Indiana University celebrated the appointment of 15 faculty members as distinguished professors during virtual symposia starting Oct. 21. Distinguished professor is the highest academic title for IU's most outstanding and renowned scholars and researchers. This is the largest number of new distinguished professors to be appointed in the university's history.
The record number is being recognized in honor of IU's Bicentennial Year and to highlight the remarkable research, scholarship and creative accomplishments of IU's past and present faculty as well as their public impact over the past 200 years.
Below are brief biographies of the appointees:
Ann Elsner is a professor in the School of Optometry. Her research led to the discovery that infrared light can image the retina, and she has studied a range of retinal pathologies with a focus on diabetic retinopathy, age-related macular degeneration and normal aging of the eye.
Mark Messier is a Rudy Professor of Physics in the College of Arts and Sciences' Department of Physics. His research focuses on the experimental study of neutrinos, which are among the most abundant particles in the universe. He is a member of the Deep Underground Neutrino Experiment, which is made up of more than 1,000 collaborators from 190 institutions in over 30 countries. DUNE advances work in each of the key areas of physics research.
Osamu James Nakagawa
Osamu James Nakagawa is the Ruth N. Halls Professor and professor of photography and studio art in the Eskenazi School of Art, Architecture + Design. His photography has been published, reviewed and exhibited internationally. He has permanent collections on display at several museums, including the Metropolitan Museum of Art in New York, the International Museum of Photography at the George Eastman House, the Tokyo Metropolitan Museum of Photography and the Museum of Contemporary Photography in Chicago.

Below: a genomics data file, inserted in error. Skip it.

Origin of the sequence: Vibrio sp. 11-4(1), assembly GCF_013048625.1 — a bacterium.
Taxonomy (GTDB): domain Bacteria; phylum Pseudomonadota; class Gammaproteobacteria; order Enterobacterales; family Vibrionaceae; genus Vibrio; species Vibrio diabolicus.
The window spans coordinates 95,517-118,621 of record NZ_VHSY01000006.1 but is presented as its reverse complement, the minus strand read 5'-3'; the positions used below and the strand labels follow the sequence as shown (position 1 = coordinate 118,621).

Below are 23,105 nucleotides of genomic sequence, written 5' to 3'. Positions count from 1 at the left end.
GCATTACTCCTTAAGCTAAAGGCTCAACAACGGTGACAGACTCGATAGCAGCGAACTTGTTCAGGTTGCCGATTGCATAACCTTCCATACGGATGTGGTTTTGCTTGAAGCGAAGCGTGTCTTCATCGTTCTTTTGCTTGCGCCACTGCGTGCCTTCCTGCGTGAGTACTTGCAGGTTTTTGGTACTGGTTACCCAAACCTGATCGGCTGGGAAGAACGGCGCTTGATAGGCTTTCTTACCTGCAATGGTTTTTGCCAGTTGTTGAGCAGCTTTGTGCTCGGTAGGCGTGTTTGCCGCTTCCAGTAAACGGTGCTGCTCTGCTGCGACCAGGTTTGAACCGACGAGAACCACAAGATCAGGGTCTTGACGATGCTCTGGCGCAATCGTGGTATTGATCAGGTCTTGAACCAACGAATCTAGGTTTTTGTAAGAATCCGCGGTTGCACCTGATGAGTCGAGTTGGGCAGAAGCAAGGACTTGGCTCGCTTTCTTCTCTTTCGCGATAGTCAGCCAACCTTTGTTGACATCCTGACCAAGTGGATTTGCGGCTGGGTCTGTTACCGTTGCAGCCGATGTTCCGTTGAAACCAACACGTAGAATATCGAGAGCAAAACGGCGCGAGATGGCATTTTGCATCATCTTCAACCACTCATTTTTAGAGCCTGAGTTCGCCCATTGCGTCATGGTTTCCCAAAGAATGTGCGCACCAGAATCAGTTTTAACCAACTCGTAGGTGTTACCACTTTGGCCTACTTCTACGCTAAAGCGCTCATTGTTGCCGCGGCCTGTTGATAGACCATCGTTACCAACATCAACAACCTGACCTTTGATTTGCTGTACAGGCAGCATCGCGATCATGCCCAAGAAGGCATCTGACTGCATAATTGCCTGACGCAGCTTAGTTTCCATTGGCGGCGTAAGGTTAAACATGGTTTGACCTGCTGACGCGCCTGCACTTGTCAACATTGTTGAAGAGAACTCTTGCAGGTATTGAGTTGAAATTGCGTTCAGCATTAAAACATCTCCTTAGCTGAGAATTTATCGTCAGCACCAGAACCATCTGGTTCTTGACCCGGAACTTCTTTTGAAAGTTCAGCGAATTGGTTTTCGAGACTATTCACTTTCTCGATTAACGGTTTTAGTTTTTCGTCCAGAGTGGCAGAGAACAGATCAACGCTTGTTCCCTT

David Williams is the Harry G. Day Chair and Professor of Chemistry in the College of Arts and Sciences' Department of Chemistry. He is an internationally recognized scientist in the field of organic chemistry. His research is focused on the synthesis of biologically active natural products and the development of new reaction methods. He serves on a number of advisory boards, including for the NI H. Williams is a fellow of the American Association for the Advancement of Science.
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